In the case of the at least one optical element mentioned above, it is advantageous if a deflection direction perpendicular to a direction of spectral splitting is implemented. This allows the spectral components to be separated in a particularly reliable manner.

In an alternative embodiment, the at least one optical element has a short-focal-length collimating optical element. It would be particularly effective to arrange such a collimating optical element immediately upstream of the deflection device.

The collimating optical element could have a single lens, such as a concave cylindrical lens or a spherical concave lens in a structurally particularly simple manner.

In a refined design, the collimating optical element could have a microlens array of spherical or cylindrical lenses. This also ensures very effective collimation of the at least one spectral component. Specifically, the lenses could be concave lenses.

Alternatively, the collimating optical element could have curved mirrors arranged as a microarray which correspond to concave lenses. With regard to the optical components used, there are no limitations as long as the collimation is provided in a suitable manner.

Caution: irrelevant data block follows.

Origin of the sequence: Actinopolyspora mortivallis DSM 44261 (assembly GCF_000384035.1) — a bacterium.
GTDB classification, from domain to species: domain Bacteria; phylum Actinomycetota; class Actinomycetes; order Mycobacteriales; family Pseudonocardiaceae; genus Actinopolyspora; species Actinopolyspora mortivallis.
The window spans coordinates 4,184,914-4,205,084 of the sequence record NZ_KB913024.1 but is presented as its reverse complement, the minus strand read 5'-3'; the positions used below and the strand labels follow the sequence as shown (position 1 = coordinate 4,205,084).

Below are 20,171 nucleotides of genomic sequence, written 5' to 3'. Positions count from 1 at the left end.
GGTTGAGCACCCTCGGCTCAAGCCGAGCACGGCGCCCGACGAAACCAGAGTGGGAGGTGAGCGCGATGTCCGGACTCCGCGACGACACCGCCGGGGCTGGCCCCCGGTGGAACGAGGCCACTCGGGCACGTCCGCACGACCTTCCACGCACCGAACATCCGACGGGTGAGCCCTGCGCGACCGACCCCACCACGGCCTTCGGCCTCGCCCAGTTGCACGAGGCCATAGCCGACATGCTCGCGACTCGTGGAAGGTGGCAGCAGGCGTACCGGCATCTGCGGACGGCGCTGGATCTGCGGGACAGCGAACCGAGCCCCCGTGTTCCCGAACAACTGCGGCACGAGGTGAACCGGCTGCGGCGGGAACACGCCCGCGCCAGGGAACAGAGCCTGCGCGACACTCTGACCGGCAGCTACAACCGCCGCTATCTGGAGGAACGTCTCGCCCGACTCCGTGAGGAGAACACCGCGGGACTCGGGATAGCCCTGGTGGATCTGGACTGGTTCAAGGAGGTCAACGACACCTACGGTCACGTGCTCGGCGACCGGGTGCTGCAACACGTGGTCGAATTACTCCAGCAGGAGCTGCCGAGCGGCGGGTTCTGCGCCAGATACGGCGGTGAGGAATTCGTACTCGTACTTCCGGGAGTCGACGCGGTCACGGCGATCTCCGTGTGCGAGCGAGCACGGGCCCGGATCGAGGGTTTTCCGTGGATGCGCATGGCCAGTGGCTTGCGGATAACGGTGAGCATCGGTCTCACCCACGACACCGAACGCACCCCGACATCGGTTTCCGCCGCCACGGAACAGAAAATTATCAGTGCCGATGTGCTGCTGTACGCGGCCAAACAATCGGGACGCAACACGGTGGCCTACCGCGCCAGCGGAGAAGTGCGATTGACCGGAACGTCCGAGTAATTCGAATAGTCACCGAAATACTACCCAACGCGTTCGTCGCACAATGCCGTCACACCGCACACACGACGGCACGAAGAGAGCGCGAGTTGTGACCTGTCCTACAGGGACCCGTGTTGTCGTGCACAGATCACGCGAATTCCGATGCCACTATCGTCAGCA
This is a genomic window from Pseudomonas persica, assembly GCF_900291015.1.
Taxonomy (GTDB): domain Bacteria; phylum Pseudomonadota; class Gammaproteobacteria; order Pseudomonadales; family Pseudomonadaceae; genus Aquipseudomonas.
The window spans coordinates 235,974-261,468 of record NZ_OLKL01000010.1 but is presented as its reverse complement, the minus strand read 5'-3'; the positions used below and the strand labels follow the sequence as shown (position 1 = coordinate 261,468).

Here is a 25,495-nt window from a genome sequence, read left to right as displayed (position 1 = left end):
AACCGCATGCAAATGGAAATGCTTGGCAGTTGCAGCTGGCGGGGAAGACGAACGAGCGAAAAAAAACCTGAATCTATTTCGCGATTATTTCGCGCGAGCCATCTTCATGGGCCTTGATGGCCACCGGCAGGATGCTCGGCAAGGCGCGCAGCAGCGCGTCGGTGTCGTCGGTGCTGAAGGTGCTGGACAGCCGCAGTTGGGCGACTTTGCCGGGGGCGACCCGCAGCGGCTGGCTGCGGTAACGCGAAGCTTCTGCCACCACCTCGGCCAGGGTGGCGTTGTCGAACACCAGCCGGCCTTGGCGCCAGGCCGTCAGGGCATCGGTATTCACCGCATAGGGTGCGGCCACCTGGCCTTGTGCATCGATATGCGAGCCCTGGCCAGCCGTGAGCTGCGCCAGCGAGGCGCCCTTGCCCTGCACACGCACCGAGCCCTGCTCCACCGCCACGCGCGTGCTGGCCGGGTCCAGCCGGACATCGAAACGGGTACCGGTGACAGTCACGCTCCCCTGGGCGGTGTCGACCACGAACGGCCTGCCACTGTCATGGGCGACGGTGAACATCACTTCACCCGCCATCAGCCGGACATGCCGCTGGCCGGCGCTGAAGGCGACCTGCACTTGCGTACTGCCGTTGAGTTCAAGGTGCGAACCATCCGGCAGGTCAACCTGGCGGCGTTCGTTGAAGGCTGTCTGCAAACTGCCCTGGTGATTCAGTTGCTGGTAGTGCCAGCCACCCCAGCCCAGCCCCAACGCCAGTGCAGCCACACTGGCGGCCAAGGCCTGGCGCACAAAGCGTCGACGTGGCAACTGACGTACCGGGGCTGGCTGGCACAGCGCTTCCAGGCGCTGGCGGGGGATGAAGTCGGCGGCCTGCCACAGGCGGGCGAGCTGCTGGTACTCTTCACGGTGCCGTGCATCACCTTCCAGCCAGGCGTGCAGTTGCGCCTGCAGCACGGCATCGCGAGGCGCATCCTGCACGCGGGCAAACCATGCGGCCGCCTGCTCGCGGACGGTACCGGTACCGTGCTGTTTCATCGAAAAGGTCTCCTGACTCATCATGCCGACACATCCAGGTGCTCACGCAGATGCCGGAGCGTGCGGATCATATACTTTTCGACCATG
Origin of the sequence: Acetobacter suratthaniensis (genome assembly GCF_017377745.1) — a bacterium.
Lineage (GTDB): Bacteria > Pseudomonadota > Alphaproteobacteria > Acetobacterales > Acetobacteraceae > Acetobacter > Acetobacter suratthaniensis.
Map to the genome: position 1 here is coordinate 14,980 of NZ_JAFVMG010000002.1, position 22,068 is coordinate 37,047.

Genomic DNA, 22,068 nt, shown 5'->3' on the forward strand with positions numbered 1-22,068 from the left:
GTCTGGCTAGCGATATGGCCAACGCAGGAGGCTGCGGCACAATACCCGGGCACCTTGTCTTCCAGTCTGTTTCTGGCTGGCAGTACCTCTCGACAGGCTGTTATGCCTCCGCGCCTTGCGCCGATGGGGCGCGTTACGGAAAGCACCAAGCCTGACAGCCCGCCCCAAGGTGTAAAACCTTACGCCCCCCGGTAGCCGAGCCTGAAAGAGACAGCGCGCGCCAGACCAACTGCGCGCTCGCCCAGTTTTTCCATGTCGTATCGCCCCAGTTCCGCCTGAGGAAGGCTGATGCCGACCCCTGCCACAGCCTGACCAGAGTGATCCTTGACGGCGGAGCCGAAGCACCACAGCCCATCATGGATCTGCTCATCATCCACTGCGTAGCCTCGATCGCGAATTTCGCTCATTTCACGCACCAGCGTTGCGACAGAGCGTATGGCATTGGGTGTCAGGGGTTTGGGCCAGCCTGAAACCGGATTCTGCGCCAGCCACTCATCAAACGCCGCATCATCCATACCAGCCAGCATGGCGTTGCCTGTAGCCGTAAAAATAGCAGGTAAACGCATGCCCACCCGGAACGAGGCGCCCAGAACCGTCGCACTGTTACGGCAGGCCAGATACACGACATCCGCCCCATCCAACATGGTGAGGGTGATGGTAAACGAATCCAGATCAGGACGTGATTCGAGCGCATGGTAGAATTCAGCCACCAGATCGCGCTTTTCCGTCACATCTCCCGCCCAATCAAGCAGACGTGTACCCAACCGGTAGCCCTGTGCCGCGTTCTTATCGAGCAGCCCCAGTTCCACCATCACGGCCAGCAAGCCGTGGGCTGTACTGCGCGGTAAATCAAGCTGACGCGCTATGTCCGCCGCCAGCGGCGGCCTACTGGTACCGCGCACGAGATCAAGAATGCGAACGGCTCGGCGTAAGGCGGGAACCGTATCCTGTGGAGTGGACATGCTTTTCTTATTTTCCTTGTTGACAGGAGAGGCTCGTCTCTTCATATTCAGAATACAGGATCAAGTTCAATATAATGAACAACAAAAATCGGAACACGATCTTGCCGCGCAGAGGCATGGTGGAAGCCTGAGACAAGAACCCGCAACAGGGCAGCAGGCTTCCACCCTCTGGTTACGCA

When using a short-focal-length collimating optical element, it is important for the light to be collimated at least in a deflection direction. In this connection, the deflection direction of the deflection device can be selected arbitrarily and does not necessarily have to be perpendicular to the direction of spectral splitting.

The deflection device used can be any suitable optical component. Specifically, the deflection device could have a reflective or transmissive microelement array. The microelement array could be a micromirror array in a particularly simple manner. In this case, the micromirror array could be designed as an array of hinged mirrors.

With a view to a particularly high output of detected detection light and to a particularly reliable separation of the individual spectral components after deflection, the deflection device designed as a microelement array could have arranged upstream thereof a device to prevent detection light from falling onto gaps between the individual microelements of the microelement array. Detection light falling onto such gaps is mostly lost in an uncontrolled manner without being able to be detected.

Specifically, such a device could have a telescope of microlens arrays. However, other suitable devices are also conceivable.

Of course, the separation of the deflected spectral components is optimal at an infinitely large distance. In a particularly advantageous embodiment, therefore, infinity is, as it were, brought closer, for example, by a cylindrical or spherical lens located downstream of the deflection device. This arrangement allows the use of both arbitrarily small deflection angles for the deflection device, and single detectors arranged arbitrarily close together, such as CCD arrays, photodiode arrays, APD arrays, photomultiplyer arrays, etc.